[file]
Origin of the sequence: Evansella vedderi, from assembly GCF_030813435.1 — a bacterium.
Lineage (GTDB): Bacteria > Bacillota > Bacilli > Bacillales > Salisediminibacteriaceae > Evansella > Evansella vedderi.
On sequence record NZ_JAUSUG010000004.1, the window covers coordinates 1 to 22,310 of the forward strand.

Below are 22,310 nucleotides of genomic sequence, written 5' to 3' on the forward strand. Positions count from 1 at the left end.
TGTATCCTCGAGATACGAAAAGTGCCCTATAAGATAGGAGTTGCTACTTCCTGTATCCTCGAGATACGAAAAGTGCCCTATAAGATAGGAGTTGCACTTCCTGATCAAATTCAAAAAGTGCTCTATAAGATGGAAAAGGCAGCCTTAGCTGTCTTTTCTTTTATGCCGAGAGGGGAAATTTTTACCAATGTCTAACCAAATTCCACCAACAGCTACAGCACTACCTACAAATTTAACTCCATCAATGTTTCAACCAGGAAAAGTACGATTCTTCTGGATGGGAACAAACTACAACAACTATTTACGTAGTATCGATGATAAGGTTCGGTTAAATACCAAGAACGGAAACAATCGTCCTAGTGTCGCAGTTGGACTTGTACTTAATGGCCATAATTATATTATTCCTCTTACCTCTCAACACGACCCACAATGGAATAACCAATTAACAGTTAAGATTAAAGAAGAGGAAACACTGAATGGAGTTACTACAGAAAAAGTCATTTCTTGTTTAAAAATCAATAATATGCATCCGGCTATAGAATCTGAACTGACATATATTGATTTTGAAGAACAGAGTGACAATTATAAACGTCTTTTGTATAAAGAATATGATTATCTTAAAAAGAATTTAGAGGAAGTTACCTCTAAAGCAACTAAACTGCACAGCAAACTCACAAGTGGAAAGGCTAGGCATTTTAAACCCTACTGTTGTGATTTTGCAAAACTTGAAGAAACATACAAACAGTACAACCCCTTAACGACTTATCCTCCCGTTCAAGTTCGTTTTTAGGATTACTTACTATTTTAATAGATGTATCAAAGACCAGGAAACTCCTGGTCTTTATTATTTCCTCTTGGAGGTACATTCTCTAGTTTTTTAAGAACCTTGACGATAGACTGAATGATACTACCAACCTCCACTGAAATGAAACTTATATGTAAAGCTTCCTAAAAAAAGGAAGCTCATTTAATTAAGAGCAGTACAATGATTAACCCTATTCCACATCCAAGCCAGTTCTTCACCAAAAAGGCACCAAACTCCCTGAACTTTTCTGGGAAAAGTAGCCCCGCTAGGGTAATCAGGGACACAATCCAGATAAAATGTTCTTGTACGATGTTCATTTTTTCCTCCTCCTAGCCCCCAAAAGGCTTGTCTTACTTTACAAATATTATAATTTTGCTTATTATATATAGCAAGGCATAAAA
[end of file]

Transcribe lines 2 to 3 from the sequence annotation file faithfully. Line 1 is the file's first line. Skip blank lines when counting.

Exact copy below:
Lineage (GTDB): Bacteria > Bacillota > Bacilli > Bacillales > Salisediminibacteriaceae > Evansella > Evansella vedderi.
On sequence record NZ_JAUSUG010000004.1, the window covers coordinates 1 to 22,310 of the forward strand.